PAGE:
Dear Bozo. I have a suggestion to help...go see a therapist.
Flaming a company over an app to me is a sign of some serious psychological disorder. You want to sprout about how life is not fair, fine. You want to make a difference in the world?
Then pick a subject where your energy will have a real impact. How about world heath, global warming, nuclear proliferation, or the dozens of issues that really affect people's life?
I read your post and it seems you are complaining about a "promise" a company made, and I don't think companies make promises. They have contracts and software agreements, the ones people click without reading. Did you sign any agreement with Waite Group? You seem to be talking about some product advertising. What is said in an ad is not a contract - and what they say is always open to interpretation. I haven't read what Waite Group said, but if they said they would give me a free Lexus every week I certainly would not believe it. And if they said something vague about updates or upgrades I would try to find out what they meant if I was worried so much about buying their product.
Have you ever read software click agreements? They promise they will not help you if their software damages your computer. They promise they will sue you if you reverse engineer their product. But I have never seen a click agreement that were a company promises a life time of upgrades. Sure be nice. Like how about if Apple promised to give us free updates to Mac OSX. Or Microsoft Windows OS? Maybe you would like Adobe to promise to give free upgrades to Photoshop forever.
Truth is Apple, Microsoft and pretty much ever software company in the world makes you buy new versions of their software on a regular bases. Unfair? Maybe but life is unfair.
Anyway I wasted too much time already responding to this nutty complaint, I am going back to work on my project which will help to make the world a better place.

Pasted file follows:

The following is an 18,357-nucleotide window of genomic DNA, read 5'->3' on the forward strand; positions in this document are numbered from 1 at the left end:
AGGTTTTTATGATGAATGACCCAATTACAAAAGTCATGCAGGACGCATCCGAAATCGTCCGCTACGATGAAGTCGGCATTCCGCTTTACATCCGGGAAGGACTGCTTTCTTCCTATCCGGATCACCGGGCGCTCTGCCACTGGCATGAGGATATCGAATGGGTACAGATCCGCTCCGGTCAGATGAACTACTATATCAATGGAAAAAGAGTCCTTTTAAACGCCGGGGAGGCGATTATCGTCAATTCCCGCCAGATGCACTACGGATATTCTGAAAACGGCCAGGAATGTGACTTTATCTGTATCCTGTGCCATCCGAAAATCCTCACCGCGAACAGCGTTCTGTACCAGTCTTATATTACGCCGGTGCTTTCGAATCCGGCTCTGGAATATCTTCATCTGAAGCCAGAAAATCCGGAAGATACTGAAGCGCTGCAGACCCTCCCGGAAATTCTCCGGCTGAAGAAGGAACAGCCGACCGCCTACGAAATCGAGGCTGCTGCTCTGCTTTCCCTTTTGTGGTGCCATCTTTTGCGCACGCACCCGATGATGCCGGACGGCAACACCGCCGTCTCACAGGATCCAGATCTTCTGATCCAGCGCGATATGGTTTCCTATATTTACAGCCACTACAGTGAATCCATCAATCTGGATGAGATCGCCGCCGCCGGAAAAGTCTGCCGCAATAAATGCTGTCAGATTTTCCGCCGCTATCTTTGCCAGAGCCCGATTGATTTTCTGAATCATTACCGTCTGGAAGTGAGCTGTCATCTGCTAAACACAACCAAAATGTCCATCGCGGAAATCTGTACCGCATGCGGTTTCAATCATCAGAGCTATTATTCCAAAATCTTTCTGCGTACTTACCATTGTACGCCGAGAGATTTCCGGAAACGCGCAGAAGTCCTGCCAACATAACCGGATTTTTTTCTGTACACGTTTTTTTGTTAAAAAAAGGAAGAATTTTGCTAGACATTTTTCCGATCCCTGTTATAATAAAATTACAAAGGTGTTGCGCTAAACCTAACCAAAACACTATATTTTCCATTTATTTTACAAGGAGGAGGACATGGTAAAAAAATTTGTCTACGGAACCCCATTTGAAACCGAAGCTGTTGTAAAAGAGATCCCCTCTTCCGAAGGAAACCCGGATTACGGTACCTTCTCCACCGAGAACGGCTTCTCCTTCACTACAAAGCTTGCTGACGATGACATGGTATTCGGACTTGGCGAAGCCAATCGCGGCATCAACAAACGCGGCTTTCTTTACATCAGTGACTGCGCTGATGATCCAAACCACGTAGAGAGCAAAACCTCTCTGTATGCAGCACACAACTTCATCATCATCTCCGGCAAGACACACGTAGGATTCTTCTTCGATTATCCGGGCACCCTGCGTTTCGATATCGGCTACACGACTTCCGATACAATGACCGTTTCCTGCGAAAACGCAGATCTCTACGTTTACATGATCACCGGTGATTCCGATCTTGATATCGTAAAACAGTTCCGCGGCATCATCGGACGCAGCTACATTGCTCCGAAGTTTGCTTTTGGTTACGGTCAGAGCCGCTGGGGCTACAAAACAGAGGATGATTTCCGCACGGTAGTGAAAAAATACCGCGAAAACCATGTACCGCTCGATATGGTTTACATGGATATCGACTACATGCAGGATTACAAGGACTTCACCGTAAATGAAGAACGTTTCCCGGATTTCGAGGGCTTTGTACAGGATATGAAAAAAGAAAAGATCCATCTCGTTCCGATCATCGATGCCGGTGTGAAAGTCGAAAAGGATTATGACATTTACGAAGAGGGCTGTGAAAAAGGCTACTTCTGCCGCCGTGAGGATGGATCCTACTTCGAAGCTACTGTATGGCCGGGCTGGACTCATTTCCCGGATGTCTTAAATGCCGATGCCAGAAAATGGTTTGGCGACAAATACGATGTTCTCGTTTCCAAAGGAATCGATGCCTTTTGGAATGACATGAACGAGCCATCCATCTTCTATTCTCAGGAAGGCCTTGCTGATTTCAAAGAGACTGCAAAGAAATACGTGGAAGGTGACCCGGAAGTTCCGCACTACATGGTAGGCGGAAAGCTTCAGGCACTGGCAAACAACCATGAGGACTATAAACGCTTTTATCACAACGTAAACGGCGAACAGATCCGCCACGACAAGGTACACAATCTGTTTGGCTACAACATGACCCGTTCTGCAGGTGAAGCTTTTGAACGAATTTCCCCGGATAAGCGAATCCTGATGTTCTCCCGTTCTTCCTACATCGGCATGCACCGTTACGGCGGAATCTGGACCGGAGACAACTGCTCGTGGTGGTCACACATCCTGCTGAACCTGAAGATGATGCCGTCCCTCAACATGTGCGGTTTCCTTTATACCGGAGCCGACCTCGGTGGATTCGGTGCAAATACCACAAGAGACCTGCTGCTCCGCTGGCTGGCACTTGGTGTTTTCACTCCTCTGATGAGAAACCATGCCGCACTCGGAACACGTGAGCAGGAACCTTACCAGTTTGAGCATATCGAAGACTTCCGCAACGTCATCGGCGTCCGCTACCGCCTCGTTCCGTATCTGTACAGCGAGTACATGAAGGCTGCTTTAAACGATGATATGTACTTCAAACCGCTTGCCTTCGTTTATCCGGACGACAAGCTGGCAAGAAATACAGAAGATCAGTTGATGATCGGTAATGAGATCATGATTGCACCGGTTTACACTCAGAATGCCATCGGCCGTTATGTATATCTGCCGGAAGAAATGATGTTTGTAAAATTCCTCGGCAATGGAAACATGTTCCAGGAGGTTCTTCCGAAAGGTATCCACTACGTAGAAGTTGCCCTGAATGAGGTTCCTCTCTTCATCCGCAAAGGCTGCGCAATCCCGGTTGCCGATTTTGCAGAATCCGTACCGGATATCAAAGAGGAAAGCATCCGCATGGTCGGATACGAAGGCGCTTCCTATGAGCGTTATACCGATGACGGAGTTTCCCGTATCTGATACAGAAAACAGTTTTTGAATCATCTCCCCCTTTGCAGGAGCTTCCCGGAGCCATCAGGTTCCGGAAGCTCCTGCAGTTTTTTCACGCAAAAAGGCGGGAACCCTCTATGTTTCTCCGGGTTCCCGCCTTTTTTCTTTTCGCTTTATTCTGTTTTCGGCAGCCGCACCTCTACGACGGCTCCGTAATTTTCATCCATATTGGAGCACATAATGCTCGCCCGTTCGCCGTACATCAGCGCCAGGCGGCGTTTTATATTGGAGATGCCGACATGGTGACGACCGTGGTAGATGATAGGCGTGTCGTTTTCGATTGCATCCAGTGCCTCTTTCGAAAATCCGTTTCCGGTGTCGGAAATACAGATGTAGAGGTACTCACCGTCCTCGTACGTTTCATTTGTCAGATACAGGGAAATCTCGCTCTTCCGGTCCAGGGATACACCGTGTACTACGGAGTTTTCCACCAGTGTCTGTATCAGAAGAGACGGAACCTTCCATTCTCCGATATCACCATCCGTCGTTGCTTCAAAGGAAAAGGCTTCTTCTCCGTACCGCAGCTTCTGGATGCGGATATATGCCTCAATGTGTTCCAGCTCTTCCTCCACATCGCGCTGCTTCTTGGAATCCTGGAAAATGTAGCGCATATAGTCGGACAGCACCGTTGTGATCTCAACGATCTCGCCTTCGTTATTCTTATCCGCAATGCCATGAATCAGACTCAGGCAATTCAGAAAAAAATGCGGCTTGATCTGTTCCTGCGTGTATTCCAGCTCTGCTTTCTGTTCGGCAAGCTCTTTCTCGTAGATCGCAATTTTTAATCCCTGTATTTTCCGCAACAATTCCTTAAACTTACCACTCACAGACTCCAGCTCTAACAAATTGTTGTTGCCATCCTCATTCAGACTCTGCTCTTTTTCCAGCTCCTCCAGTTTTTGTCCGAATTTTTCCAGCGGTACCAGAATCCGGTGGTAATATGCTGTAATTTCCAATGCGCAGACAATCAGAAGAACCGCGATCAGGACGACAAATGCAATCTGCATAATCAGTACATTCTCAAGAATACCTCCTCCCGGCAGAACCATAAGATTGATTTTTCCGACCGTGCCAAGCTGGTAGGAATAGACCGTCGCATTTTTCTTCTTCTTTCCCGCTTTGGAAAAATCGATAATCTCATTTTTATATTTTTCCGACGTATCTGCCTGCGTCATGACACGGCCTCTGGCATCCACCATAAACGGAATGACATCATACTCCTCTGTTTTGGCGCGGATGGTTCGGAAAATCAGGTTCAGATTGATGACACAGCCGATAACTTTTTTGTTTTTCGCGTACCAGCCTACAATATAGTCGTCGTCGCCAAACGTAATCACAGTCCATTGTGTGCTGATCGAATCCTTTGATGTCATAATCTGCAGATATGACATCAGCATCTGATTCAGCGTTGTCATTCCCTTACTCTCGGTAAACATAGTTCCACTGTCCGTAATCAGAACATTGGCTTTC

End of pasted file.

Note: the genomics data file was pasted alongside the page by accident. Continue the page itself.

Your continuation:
PS Why did you choose BozoCity as your user name? Is there a Freudian slip in there?
The Mitch Waite Group has gotten away with cheating its customers with its $20 iBird Explorer software for iPhone. This otherwise excellent software for identifying birds has been dishonest about its upgrade policies.
A little over a year ago, Mitch Waite Group introduced iBird Explorer Plus, which it billed at the time as the ultimate software for bird watchers. Its sales pitch on Apple's AppStore explicitly promised users that if they would buy the app at that time, they would enjoy the benefits of a long list of promised upgrades. Shortly thereafter, Mitch Waite Group introduced those promised upgrades, but not in iBird Explorer Plus. To get them, one had to buy iBird Explorer Pro for an additional $30, a supposedly "new" app aimed at a different audience. There was no truth to this. It was the same old app, with the new features bolted on. Worse, it was the same audience, those of us who had spent handsomely on the promise of having the best possible app for bird watching. How I wish I had a screen shot of those promises! Anybody have one?
Scrolling back through the reviews on Apple's AppStore reveals the history. Going way back, one finds tons of posts expressing the considerable anger of early adopters at getting blindsided and cheated. Going back not quite as far, one sees something different. Those who first bought after the promise was revoked tried to cast the early adopters as whiners. There were silly posts about how one should not expect the manufacturer of one's car of camera to give one the latest version each time the model is improved. The comparisons are not parallel. Waite Group promised the upgrades, as is common with iPhone apps, but unlike other developers, they refused to deliver.
It is remarkable how self-righteous Waite Group has been. They chide customers for disapproving of their policies, give prizes to people who post what they consider acceptable reviews (those not critiquing their bait-and-switch), and they refuse to answer eMail questioning mistreatment.
Apple tried to quiet me when I complained, by offering me a $5 credit in the AppStore, good for songs but not apps. Mitch Waite Group refuses to answer.
This is not about the quality of the software. It is superb, and continues to improve, despite not adding the promised features to the Plus version.
Reading the angry reviews, it is evident that people hate getting cheated. An in-app upgrade is available now for $10, but that would not fix the issue that Waite broke its promise to early adopters. Seems a shame to let the issue fade with time, especially with the new CNET to the Rescue.
It's not as though Waite Group did not have better options. Breaking promises to customers is bad business. It's hard not to recall the cheat every time one opens the app. Waite could have upgraded all the early adopters to the Pro version for free, and then split Pro from Plus, to be sold as two separate apps thereafter, but chose to stiff us instead.
Can anyone help?